David Martin, an assistant professor at Boston College, has published a fabulous sorting visualization (via HMK).

These should be a must-see for every computer science student. He includes some good notes about what we should be looking for and why we might care (excerpted below). Often people publish marvelous visualizations, but people who are new to the subject matter can miss key aspects of what they might learn from the detailed visual cues. It is great to see the combination here.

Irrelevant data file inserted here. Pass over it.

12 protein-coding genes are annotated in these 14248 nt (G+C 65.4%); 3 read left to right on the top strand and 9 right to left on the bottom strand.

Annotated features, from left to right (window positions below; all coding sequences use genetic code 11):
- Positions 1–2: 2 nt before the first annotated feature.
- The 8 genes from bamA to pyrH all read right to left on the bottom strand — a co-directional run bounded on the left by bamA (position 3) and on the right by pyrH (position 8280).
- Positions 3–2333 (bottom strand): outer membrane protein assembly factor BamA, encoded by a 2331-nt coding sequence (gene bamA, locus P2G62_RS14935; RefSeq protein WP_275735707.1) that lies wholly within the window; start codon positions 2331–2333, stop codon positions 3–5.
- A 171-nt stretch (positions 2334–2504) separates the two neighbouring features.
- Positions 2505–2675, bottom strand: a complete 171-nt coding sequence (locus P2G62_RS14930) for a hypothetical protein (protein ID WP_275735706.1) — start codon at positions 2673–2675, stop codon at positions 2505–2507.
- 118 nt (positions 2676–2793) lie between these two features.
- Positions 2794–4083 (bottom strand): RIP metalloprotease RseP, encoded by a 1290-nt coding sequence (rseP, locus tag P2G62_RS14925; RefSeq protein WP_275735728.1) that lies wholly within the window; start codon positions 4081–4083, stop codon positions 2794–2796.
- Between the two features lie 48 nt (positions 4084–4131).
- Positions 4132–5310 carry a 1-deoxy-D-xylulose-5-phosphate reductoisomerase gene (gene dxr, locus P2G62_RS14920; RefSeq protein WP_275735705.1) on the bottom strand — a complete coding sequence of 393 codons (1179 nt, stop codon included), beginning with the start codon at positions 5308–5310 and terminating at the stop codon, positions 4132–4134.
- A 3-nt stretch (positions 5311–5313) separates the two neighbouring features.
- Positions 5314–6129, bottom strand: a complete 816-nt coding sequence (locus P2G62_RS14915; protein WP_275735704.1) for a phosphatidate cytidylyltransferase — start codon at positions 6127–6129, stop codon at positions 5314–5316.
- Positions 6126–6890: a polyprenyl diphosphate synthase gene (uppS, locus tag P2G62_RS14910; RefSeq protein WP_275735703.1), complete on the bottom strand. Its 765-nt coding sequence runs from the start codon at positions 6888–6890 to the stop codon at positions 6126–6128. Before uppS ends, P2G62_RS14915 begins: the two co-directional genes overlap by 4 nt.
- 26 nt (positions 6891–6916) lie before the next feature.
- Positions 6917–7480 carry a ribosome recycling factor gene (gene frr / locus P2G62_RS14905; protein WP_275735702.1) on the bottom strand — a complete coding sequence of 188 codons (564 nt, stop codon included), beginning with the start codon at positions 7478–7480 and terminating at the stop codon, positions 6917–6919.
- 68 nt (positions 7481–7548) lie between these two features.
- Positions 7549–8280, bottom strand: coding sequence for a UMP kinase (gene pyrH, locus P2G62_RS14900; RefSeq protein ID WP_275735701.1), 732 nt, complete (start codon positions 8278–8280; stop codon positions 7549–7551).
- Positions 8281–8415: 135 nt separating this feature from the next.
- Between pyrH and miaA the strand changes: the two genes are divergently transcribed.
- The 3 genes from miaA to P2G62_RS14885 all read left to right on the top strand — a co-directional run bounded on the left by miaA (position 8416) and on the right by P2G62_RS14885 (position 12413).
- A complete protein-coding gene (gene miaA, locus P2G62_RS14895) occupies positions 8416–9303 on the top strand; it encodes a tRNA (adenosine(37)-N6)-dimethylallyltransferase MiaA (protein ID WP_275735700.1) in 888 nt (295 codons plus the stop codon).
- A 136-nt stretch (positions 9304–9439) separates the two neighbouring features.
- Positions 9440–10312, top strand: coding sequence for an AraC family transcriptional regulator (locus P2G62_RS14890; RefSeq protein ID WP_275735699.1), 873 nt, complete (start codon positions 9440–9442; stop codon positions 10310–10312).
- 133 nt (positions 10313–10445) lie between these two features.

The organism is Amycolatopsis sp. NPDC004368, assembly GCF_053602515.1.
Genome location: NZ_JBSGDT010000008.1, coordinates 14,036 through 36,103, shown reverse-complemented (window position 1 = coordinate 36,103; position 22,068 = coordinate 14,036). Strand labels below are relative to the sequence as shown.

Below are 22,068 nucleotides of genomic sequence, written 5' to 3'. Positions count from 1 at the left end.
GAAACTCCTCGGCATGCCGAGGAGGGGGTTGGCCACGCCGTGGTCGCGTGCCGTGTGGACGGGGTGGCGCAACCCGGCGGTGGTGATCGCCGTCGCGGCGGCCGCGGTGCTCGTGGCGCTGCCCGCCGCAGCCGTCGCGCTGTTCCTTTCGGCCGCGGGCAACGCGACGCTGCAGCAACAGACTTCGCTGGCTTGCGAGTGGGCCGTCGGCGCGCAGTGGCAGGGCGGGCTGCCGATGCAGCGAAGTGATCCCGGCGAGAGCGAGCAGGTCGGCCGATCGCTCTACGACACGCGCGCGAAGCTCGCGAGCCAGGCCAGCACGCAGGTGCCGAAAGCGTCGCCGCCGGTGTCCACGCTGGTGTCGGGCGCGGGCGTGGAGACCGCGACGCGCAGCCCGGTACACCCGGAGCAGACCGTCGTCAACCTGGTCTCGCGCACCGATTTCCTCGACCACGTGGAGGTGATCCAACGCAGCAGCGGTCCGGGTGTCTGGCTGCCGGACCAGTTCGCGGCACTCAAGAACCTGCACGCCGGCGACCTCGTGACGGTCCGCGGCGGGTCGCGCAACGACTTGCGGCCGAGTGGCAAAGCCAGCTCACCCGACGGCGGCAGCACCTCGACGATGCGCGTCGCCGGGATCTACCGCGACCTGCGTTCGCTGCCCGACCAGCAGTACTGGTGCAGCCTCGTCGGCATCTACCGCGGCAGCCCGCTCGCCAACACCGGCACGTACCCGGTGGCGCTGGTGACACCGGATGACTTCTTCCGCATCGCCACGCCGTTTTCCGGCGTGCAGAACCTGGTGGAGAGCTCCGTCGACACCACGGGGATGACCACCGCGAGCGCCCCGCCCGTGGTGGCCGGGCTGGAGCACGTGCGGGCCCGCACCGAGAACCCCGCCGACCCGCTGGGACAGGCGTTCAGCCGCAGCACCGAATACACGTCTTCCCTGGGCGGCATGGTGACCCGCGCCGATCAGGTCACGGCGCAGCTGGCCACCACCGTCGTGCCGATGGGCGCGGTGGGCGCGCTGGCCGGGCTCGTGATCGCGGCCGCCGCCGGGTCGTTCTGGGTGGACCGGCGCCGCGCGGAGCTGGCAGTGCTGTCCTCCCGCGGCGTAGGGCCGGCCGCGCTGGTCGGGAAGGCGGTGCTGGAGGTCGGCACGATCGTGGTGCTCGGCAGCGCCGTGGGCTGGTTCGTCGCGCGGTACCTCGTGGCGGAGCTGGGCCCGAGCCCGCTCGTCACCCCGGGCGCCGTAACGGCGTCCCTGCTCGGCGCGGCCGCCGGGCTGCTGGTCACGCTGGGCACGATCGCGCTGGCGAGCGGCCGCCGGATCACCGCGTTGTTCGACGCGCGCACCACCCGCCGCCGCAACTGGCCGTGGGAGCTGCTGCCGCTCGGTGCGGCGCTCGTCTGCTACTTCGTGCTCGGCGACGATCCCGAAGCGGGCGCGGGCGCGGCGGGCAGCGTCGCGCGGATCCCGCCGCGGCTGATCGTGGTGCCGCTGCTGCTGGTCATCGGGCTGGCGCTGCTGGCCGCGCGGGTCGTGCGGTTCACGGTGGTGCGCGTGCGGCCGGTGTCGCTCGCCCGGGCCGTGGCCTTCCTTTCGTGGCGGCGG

These visualizations are intended to:

* Show how each algorithm operates.
* Show that there is no best sorting algorithm.
* Show the advantages and disadvantages of each algorithm.
* Show that worse-case asymptotic behavior is not the deciding factor in choosing an algorithm.
* Show that the initial condition (input order and key distribution) affects performance as much as the algorithm choice.

The ideal sorting algorithm would have the following properties:

* Stable: Equal keys aren’t reordered.
* Operates in place, requiring O(1) extra space.
* Worst-case O(n·lg(n)) key comparisons.
* Worst-case O(n) swaps.
* Adaptive: Speeds up to O(n) when data is nearly sorted or when there are few unique keys.

There is no algorithm that has all of these properties, and so the choice of sorting algorithm depends on the application.

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